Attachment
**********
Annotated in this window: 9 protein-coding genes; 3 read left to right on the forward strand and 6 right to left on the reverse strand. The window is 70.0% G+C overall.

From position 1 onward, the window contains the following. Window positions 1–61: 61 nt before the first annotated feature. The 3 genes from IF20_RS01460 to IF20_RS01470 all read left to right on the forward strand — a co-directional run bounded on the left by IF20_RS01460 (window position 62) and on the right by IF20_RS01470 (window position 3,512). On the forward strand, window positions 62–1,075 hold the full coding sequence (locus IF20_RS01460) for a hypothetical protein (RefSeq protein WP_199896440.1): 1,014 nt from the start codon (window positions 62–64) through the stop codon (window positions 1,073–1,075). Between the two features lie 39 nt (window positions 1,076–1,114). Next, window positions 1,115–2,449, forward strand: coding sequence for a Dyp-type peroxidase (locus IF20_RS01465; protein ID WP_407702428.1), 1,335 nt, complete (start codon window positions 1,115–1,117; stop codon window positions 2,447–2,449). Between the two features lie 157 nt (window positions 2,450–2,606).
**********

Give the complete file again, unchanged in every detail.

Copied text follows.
Annotated in this window: 9 protein-coding genes; 3 read left to right on the forward strand and 6 right to left on the reverse strand. The window is 70.0% G+C overall.

From position 1 onward, the window contains the following. Window positions 1–61: 61 nt before the first annotated feature. The 3 genes from IF20_RS01460 to IF20_RS01470 all read left to right on the forward strand — a co-directional run bounded on the left by IF20_RS01460 (window position 62) and on the right by IF20_RS01470 (window position 3,512). On the forward strand, window positions 62–1,075 hold the full coding sequence (locus IF20_RS01460) for a hypothetical protein (RefSeq protein WP_199896440.1): 1,014 nt from the start codon (window positions 62–64) through the stop codon (window positions 1,073–1,075). Between the two features lie 39 nt (window positions 1,076–1,114). Next, window positions 1,115–2,449, forward strand: coding sequence for a Dyp-type peroxidase (locus IF20_RS01465; protein ID WP_407702428.1), 1,335 nt, complete (start codon window positions 1,115–1,117; stop codon window positions 2,447–2,449). Between the two features lie 157 nt (window positions 2,450–2,606).